Panning fast moving cars at Motorsport events with Jason Nugent


1.Go to the track.

Shooting a nice pan of a car racing by is as much luck as it is technique, some days. There are times when I’m nailing them, and then there are days when I can’t seem to do anything right.  It’s probably related to my massive coffee intake.  In any case, you’ll get a chance to practice more if you go to a motorsport event a track, compared to something like a stage rally.  At track events the cars will come by over and over again, giving you lots of opportunity to practice and try different things.


ISO 100 1/80s f/8 200mm


2. . Drop your shutter speed, and then drop it some more.

A pan is all about using a slow shutter speed.  Slow shutter speeds blur the wheels, and if you nail the focus on the car and track it nicely, you’ll get a sharp car moving against a blurred background.  How slow you need to go often depends on what you’re shooting.  For nicely blurred backgrounds at the track, shutter speeds slower than 1/100s will do the trick, to start.  Keep going lower as your technique improves.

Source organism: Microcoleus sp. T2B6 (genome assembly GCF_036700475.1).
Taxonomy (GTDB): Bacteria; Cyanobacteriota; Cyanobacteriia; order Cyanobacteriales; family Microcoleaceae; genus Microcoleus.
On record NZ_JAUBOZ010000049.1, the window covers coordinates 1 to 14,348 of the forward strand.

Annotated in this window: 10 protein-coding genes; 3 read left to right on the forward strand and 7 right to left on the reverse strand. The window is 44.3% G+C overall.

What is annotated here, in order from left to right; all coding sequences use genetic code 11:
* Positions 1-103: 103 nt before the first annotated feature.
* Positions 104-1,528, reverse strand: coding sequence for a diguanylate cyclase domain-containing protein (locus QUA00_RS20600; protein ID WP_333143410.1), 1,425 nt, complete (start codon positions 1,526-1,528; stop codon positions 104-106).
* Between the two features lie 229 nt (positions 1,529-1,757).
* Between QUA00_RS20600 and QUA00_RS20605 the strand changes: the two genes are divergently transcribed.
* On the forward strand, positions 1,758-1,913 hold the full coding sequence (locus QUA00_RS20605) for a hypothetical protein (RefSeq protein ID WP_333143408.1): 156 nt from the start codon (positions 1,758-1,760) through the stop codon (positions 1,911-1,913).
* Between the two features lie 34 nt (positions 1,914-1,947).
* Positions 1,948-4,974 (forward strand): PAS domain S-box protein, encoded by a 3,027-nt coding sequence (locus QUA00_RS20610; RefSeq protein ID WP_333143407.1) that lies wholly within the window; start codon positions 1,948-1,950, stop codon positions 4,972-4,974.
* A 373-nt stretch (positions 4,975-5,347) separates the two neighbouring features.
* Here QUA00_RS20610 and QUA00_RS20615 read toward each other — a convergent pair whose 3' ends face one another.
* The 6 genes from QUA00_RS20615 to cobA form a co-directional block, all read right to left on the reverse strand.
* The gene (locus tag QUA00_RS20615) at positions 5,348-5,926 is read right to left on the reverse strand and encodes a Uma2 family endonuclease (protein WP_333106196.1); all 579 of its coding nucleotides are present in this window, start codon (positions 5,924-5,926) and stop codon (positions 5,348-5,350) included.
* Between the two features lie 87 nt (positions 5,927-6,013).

ISO 400 1/20s f/9 24mm


3. Use an ND filter if you have to. 

Because you’re trying to shoot at a slow shutter speed, you may find yourself wondering how you can do that when it’s bright out, and you don’t want to also make your aperture really tiny, and you’ve already bottomed out your ISO.  A one or two stop ND filter will let you drop your shutter speed even further without forcing you to compromise on other camera settings.

ISO 100 1/30s f/8 70mm


4. Try to be as side on to the car as possible.

When a car is moving around a corner, and you try to pan it, that’s called a “three quarter pan” and while it can look very nice if you nail it, realize that the front and the back of the car are often moving at different speeds relative to your position, and sometimes getting the car in focus is tricky.   If this is the sort of shot you want, try tracking just one part of the car, like the driver’s eyes if you can see them, or the number or logo.  One of the things I love about stage rally is that cars are often very sideways on corners and you can pan the the shot and you’ll only see the front of the car in the final image.

ISO 100 1/100s f/10 32mm


5. Experiment!

Seriously, when I shoot rallies or other motorsport events, my photographer friends and I often have “1 second challenges” where we try to pan with a 1 second shutter speed, or even slower.  The results vary, but after a while it all starts to look like fine art and it’s a great way to have fun and hone technique.


ISO 31 1/10s f/16 170mm






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